When he goes to college, does he maintain his "school persona" or shed it? Is it really a genuine part of him or is it just a mask, a costume, he puts on to make his school happy, that he removes when he can?
Chaim, you are a wonderful, thoughtful and deep 12th grader - and you find fulfillment in many things that your school might consider worthless. I know, because I did (and do) as well! So do your mom and dad. Your parents see spiritual and religious value in things that are not simply "yeshivish". Your dad's antique car restorations, the music in your home, your mom's insistence on exposing you to the wonderful literature that makes up a well-balanced western mind, these are all things that your parents find to be full of value - not only value, but also fulfillment - and yes, religious and spiritual importance. Your father would not be the same religious man without his understanding of the subtleties of a carburetor, or his hard work in family court. These aspects of his personality imprint themselves indelibly upon his Talmud-learning, and make it unique. Your mother would not be the same person without her skills as a social worker - and you would not be the same adult you are today without all these things.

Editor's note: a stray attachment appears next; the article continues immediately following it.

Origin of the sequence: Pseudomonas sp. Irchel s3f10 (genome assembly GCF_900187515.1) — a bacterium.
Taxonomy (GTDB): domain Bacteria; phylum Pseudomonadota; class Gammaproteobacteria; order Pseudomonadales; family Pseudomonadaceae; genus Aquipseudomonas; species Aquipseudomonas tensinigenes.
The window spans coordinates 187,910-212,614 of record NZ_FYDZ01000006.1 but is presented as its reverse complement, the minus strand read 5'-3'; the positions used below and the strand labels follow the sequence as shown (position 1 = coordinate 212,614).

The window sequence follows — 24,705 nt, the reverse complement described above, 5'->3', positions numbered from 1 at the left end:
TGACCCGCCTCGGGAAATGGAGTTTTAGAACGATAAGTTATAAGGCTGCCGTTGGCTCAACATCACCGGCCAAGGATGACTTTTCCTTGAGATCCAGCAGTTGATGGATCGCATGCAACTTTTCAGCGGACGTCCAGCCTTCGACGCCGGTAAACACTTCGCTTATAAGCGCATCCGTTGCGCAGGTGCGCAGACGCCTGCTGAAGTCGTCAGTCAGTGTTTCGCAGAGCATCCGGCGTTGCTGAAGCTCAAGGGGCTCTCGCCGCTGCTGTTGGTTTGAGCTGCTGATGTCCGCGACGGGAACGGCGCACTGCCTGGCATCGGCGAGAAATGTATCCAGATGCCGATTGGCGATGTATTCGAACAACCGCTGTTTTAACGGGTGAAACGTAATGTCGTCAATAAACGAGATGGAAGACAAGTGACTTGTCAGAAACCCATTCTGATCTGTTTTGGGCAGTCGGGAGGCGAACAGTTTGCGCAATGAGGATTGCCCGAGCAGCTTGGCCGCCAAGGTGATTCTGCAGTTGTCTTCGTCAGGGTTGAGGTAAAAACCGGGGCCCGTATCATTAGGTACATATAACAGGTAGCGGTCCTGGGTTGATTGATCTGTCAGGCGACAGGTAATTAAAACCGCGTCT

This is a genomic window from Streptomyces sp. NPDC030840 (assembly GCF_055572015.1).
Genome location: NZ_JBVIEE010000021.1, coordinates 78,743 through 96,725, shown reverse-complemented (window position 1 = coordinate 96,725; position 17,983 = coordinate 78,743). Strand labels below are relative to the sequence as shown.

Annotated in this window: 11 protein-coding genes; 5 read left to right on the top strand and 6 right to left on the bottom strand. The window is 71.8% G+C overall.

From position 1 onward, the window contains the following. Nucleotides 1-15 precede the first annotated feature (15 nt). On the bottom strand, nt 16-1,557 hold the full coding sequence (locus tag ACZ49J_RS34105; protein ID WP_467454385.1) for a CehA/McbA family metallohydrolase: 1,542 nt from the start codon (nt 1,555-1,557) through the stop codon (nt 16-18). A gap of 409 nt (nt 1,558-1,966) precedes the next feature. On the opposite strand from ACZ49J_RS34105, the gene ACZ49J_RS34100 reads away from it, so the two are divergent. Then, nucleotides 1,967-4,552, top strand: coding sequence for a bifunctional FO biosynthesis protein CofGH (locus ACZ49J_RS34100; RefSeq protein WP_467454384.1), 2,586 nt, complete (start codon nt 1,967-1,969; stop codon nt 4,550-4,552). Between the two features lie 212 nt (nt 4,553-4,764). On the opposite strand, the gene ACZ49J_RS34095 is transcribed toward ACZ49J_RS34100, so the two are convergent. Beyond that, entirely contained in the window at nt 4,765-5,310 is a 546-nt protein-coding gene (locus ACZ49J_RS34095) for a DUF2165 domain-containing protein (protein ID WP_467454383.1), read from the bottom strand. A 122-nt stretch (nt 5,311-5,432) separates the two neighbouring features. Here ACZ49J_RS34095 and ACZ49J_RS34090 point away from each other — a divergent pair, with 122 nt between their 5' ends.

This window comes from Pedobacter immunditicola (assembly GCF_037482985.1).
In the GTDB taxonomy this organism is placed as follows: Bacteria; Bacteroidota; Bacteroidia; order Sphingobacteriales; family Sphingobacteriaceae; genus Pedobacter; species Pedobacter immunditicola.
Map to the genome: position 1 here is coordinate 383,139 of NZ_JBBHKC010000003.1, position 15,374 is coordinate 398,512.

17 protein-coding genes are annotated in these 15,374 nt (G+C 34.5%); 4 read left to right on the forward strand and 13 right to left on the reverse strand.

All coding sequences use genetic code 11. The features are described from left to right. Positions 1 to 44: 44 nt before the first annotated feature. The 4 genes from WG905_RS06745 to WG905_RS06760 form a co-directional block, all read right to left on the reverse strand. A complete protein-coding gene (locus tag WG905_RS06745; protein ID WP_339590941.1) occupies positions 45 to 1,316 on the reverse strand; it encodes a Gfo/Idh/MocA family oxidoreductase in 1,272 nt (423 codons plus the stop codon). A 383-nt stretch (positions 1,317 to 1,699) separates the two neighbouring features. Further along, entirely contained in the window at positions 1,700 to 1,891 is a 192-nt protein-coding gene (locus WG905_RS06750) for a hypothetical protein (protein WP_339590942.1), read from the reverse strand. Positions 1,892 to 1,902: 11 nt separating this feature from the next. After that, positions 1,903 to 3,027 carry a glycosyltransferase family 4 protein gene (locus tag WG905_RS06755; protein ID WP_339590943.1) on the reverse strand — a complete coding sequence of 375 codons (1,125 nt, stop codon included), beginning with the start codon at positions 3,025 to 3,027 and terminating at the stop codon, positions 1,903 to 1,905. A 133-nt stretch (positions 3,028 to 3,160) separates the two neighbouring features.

Precisely because of how important the secular world is to your family and you - and how much it influences your life (and mine and your parents!) - you should not agree to live with tension between your school or yeshiva, and your passions.
There is a whole world of Jewish people out there who share your family's passion for things that are outside of the beis midrash. In a different kind of yeshiva, your interests in literature, science and philosophy would not be seen as shameful things to hide but positive attributes that complete you as a Jew. Your love of surfing, of art and of music can be seen as a positive religious act. Your interest in furthering your education and looking forward to a meaningful career can be seen as more than an unfortunate necessity but instead as a foundational religious activity of supreme importance and value.